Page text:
They may not have Midtown Manhattan buildings named after them (a la the Stephen A. Schwarzman Building at the New York Public Library), or own a version of Edvard Munch’s pastel, “The Scream,” acquired four years ago for more than $100 million by Leon Black.
But Alfred Gantner, Marcel Erni and Urs Wietlisbach, co-founders of Zug, Switzerland-based private markets money manager Partners Group, do have something in common with these buyout titans.
They are all billionaires.
The three made their debut on the Forbes billionaires list earlier this year with net worths estimated at $1.3 billion each. What’s especially noteworthy: Partners Group, founded in 1996, in its early years built its business around the management of primary and secondary investments. The firm didn’t make its first direct private equity investment until 1999.
Among the implications, we now know it is possible to become super-rich starting on the limited-partner side of the business — although Partners Group, like many other private-markets asset managers, in recent years has made a big push into direct investments.
It is also possible to scale such a business to significant size. Partners Group, traded on the Swiss stock exchange, had a market capitalization of about $10 billion at year-end, ahead of such diversified giants as Apollo Global Management and Carlyle Group.
In fact, the market capitalization of Partners Group explains the lion’s share of the personal wealth of Gantner, Erni and Wietlisbach. Each holds a bit more than 10 percent of the company’s shares outstanding.
The growth of 20-year-old Partners Group over the past decade, as documented in its 2015 annual report, is remarkable. From 2005 to 2015 the firm’s assets under management climbed to 46 billion euros ($51.8 billion) from 5.5 billion euros; its headcount rose to 840 from 137; its office count around the world grew to 18 from five (and another office outside the United States is on the way); its annual Ebitda moved up to 367 million Swiss francs ($376.4 million) from 67 million Swiss francs; and the number of institutional clients grew by more than 600 to over 850.
David Layton, partner and co-head of private equity at the firm, points to three major growth-phases at Partners Group. The introduction in 1999 of Princess Private Equity Holding inspired one of them, he said, by establishing the firm as an innovator in the European private equity market. The holding company, which eventually held interests in more than 100 funds, issued insured convertible bonds — a form of investment more palatable to many European institutions at the time than LP interests.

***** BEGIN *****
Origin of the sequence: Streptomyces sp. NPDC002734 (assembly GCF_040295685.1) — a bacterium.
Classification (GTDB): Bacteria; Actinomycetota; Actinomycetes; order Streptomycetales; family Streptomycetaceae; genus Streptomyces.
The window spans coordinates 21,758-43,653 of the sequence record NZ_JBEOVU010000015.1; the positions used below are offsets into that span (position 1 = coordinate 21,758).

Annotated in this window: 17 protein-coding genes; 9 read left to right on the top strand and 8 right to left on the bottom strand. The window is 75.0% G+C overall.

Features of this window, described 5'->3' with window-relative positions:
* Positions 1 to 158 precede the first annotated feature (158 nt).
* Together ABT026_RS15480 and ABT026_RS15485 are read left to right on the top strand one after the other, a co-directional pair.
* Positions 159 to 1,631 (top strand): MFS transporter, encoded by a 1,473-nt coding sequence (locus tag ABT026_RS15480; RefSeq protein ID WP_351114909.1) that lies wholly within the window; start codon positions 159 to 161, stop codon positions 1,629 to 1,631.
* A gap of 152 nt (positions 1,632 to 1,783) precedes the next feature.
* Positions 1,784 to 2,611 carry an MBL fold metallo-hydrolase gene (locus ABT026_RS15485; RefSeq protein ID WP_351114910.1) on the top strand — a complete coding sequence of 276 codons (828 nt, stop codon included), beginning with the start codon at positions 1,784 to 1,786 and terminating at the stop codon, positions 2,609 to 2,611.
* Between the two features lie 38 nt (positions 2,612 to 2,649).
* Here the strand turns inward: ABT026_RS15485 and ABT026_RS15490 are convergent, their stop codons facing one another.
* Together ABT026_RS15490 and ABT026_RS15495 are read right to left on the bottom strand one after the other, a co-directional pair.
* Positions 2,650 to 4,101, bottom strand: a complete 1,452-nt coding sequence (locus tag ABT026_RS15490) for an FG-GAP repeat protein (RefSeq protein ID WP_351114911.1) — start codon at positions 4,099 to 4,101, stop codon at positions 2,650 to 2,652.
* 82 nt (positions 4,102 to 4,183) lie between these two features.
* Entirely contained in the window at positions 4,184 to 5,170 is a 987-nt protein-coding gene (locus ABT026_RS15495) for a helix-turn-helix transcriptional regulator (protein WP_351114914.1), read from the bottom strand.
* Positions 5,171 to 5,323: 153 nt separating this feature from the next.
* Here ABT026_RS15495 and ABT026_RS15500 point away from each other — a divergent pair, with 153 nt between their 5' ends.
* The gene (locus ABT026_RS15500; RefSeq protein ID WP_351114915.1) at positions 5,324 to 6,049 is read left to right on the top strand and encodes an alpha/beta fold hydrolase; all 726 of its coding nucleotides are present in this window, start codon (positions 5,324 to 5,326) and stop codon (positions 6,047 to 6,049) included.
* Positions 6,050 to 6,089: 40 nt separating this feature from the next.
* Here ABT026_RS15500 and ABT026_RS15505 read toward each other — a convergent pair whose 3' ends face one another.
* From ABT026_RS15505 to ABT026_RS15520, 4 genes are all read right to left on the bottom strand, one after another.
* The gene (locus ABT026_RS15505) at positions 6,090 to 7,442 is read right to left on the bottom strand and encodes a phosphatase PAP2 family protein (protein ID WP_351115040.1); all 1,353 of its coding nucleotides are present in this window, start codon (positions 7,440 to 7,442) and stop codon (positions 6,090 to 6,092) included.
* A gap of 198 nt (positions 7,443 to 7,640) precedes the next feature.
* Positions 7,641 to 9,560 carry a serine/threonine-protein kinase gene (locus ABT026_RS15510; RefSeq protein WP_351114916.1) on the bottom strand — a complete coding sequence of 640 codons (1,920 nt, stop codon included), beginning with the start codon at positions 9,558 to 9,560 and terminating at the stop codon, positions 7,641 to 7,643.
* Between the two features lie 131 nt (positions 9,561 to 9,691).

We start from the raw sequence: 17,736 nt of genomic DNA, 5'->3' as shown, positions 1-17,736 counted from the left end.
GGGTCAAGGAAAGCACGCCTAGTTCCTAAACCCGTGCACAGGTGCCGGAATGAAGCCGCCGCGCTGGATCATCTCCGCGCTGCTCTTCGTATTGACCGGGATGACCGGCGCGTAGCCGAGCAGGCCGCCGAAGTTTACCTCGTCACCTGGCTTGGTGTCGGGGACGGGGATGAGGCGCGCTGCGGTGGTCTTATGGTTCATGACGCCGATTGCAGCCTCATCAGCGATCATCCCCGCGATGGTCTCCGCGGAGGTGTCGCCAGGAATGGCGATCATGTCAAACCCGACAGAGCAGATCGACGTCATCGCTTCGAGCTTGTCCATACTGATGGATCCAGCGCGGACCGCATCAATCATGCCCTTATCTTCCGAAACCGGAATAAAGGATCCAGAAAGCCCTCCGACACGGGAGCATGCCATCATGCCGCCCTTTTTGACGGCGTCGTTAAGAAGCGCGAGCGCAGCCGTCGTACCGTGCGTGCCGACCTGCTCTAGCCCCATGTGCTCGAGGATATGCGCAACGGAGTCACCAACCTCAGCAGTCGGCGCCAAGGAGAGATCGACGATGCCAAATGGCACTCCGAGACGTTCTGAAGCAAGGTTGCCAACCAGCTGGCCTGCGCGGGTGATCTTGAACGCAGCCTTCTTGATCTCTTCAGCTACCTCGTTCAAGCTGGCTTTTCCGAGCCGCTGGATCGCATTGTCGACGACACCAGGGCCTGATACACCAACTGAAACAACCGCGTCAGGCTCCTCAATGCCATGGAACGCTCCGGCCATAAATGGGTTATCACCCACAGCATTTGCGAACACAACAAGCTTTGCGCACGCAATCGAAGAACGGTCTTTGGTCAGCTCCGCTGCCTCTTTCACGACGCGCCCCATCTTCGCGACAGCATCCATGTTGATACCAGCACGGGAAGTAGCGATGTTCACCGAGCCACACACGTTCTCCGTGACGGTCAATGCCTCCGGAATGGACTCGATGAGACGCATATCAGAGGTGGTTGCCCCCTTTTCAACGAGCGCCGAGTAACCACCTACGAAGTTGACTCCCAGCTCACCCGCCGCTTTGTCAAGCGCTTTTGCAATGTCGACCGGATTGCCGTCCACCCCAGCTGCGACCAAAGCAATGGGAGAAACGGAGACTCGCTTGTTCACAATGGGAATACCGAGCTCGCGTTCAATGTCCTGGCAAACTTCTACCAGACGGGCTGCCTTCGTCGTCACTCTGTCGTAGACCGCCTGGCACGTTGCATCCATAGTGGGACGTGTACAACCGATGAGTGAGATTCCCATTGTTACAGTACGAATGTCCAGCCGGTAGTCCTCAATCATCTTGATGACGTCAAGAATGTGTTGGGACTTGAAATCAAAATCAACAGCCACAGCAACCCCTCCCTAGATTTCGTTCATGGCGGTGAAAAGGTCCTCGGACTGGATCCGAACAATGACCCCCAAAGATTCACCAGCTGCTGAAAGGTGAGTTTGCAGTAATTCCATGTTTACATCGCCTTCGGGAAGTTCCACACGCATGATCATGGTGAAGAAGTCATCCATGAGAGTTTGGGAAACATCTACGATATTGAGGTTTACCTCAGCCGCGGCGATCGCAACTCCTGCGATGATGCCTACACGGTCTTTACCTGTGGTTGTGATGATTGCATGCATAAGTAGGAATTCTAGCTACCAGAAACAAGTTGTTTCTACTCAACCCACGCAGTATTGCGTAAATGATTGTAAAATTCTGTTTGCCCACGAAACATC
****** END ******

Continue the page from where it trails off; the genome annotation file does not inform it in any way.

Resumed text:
The early 2000s saw another boom phase, as the firm benefited from clients raising their target allocations to the asset class, Layton said. Over the past decade Partners Group enjoyed another growth spurt, propelled by the expansion of its investor base in North America and Asia.
Today, said Layton, Partners Group sees itself as an “asset management firm” offering clients “platforms” in private equity, private debt, private real estate and private infrastructure. Its portfolio breaks down into directs (about $5.6 billion invested in 74 transactions in 2015, including $2.6 billion in 48 credits), secondaries ($2.2 billion, 29 transactions) and primary commitments ($1.9 billion, 47 commitments).
The firm presents an “integrated” approach to clients, said Layton, managing not just their investments but their currency exposure, portfolio risk levels and cash flows. In particular, the more liquid strategies, such as private debt and secondary purchases, help clients stay more fully invested than they would through more conventional products.
While it still raises dedicated secondary funds and other niche pools, Partners Group manages much of its client money through separate accounts these days, including a $195 million-plus program for San Bernardino County Employees’ Retirement Association. In recommending an expansion of the program last year, consultant NEPC noted that Partners Group’s infrastructure platform had since inception generated an 18.9 percent IRR.
Looking ahead, Layton said the firm sees more room to expand in the Americas. The firm has settled on Denver for its North American headquarters, and Layton this spring plans to relocate there from New York. Joined by staff relocating from a San Francisco office, Layton expects to have some 30 employees working in in the city by the end of the year. Over the next five years he expects the firm’s headcount in the Americas to grow to 250 from about 150.
Layton also anticipates doing more to attract retail investors, which today account for about 10 percent of AUM.
In December the firm announced its first products aimed at the defined contribution market. A press release noted that the products, which provide “daily liquidity and pricing,” are intended “to be adopted by professionally managed or advised DC plans and incorporated in structures such as target-date funds in the United States, default funds of workplace pension plans in the UK, and retail platforms in Australia.” The firm said it had a US client but did not disclose the name.
The defined contribution products, said Layton, follow in the footsteps of a closed-end fund that Partners Group introduced in the United States for wealthy investors in 2008. Governed by the Investment Company Act of 1940, the fund invested in directs, primaries, secondaries and listed private equity firms. As of last September assets in the funds had grown to more than $1.4 billion.
“We think there’s a lot of upside in [the retail] category,” said Layton.
Action Item: Learn more about the close-end fund holdings here at http://goo.gl/RZEIyg.